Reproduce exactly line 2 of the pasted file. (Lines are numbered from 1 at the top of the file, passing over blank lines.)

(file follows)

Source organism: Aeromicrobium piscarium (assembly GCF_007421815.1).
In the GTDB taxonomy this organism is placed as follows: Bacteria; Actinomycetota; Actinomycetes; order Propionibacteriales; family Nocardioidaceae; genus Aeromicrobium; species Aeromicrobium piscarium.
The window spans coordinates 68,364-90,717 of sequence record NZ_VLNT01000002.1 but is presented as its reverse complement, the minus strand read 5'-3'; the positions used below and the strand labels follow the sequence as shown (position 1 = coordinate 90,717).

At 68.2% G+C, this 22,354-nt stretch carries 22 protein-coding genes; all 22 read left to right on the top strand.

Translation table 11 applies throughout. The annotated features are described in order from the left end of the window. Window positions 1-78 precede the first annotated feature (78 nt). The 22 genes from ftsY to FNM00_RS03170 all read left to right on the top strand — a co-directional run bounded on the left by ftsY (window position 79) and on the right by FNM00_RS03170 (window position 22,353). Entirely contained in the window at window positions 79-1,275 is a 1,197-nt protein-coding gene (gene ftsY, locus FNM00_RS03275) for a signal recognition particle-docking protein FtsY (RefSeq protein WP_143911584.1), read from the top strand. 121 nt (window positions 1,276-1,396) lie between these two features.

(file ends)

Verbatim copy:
In the GTDB taxonomy this organism is placed as follows: Bacteria; Actinomycetota; Actinomycetes; order Propionibacteriales; family Nocardioidaceae; genus Aeromicrobium; species Aeromicrobium piscarium.